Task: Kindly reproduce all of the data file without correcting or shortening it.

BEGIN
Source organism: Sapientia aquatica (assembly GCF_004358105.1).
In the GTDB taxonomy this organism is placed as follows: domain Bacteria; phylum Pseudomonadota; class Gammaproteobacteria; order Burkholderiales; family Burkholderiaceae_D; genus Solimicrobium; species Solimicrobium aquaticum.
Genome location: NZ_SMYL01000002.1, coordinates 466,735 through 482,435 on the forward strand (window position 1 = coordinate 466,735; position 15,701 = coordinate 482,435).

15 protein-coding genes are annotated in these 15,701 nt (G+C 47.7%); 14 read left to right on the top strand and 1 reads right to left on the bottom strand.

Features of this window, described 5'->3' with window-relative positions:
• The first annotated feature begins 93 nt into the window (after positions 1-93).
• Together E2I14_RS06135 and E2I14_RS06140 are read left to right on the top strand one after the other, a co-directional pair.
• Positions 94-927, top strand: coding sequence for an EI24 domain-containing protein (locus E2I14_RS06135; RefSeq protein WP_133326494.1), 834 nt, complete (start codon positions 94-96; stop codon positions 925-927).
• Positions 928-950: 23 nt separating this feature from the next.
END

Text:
Source organism: Sapientia aquatica (assembly GCF_004358105.1).
In the GTDB taxonomy this organism is placed as follows: domain Bacteria; phylum Pseudomonadota; class Gammaproteobacteria; order Burkholderiales; family Burkholderiaceae_D; genus Solimicrobium; species Solimicrobium aquaticum.
Genome location: NZ_SMYL01000002.1, coordinates 466,735 through 482,435 on the forward strand (window position 1 = coordinate 466,735; position 15,701 = coordinate 482,435).

15 protein-coding genes are annotated in these 15,701 nt (G+C 47.7%); 14 read left to right on the top strand and 1 reads right to left on the bottom strand.

Features of this window, described 5'->3' with window-relative positions:
• The first annotated feature begins 93 nt into the window (after positions 1-93).
• Together E2I14_RS06135 and E2I14_RS06140 are read left to right on the top strand one after the other, a co-directional pair.
• Positions 94-927, top strand: coding sequence for an EI24 domain-containing protein (locus E2I14_RS06135; RefSeq protein WP_133326494.1), 834 nt, complete (start codon positions 94-96; stop codon positions 925-927).
• Positions 928-950: 23 nt separating this feature from the next.